. . . . for UDC update consultant's activity
<> Correspondence (or other documentation, including telecon 
. . . . summaries) between LU and the UDC update consultant 
. . . . regarding features of the present UDC to be preserved in 
. . . . the update.
<> Same regarding features of present UDC to be changed 
. . . . in the update, and description(s) of the change(s) 
<> Correspondence (or other documentation, including telecon 
. . . . summaries) between LU and the public (individuals, 
. . . . organizations, companies, etc.) suggesting changes 
. . . . to the present UDC to be considered in the update. 
During the Feb 10 visit, only the RFP SOW and the successful bidder's response was available, and confirmation that nothing else on the list would be offered for my examination. Nothing in either the RFP SOW or the successful bidder's response addresses anything in the above four points. Indeed, several statements in the SOW suggest an effort to WEAKEN the controls already in place in the UDC.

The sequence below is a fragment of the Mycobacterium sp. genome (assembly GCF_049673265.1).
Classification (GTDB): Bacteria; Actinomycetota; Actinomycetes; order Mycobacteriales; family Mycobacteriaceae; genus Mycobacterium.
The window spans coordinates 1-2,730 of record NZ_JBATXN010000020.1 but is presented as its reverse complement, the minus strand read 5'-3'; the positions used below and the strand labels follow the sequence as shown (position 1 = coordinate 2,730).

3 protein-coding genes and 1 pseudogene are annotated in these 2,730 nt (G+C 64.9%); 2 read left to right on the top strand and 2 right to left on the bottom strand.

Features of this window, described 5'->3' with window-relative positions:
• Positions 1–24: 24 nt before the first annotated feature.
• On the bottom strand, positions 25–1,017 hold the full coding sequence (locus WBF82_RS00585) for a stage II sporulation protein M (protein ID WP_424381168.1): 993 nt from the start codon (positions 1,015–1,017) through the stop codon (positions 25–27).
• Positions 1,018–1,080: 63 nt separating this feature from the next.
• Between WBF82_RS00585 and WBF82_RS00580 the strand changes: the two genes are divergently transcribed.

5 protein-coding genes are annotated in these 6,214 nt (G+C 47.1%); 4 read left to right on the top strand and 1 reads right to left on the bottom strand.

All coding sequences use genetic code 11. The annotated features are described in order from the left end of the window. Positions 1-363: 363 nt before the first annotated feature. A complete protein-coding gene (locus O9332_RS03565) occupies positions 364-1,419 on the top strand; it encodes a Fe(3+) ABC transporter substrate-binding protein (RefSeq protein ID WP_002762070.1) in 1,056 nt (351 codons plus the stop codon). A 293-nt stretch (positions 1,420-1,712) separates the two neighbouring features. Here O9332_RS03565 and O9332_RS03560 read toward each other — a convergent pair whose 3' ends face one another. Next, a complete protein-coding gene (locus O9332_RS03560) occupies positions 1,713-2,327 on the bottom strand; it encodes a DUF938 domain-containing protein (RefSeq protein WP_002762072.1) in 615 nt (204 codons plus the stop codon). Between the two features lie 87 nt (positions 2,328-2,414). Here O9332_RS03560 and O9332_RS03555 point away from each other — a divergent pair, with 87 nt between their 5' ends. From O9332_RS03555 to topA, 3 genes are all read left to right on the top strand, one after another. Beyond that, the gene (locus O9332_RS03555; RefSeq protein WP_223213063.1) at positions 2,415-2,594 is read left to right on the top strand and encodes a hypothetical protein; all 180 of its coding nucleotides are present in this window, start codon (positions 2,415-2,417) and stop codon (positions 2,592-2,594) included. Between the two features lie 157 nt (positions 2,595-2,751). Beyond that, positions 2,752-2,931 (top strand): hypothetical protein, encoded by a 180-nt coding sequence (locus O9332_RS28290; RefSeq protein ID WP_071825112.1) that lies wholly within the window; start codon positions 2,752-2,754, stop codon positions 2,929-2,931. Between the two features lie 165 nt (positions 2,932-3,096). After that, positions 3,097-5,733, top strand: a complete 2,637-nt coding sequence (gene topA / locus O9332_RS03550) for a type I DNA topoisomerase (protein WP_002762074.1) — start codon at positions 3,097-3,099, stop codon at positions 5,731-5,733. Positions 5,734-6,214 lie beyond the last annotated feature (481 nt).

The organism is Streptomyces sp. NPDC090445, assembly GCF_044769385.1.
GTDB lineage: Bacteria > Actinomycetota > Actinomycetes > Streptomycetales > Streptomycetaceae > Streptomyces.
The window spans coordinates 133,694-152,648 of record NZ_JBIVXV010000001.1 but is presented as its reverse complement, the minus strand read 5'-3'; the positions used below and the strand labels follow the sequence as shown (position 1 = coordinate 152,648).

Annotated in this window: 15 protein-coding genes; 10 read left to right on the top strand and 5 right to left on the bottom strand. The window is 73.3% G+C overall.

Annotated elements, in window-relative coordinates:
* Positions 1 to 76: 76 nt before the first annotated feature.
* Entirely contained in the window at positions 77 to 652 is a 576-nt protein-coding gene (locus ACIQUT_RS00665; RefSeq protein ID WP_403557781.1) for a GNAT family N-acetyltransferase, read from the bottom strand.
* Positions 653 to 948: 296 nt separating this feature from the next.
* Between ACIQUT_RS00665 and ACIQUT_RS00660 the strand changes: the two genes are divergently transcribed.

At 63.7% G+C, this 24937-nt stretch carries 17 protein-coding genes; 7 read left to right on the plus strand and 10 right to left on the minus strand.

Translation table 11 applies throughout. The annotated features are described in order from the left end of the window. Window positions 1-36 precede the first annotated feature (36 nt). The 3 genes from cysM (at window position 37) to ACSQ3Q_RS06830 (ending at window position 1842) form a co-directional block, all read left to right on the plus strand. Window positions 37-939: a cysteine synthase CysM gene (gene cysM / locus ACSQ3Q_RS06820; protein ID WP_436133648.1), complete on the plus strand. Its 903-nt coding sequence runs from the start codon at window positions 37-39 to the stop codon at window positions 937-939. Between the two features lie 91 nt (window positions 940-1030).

Therefore, I completed a FOIA (Freedom of Information Act) request form including the above itemized data dump, and submitted it formally on Feb 10..




Entering a period of expansion, New Castle County needs to consider how to insure we will be able to sustain a good quality of life in the future.  Congestion is one of the factors which can make us feel our quality of life is poor—whether it is the congestion on our roads or the density of buildings which destroy our lovely landscapes.  In the midst of a new phase of planning, the County needs feedback on what you consider unacceptable levels of congestion.  Let's start with traffic congestion.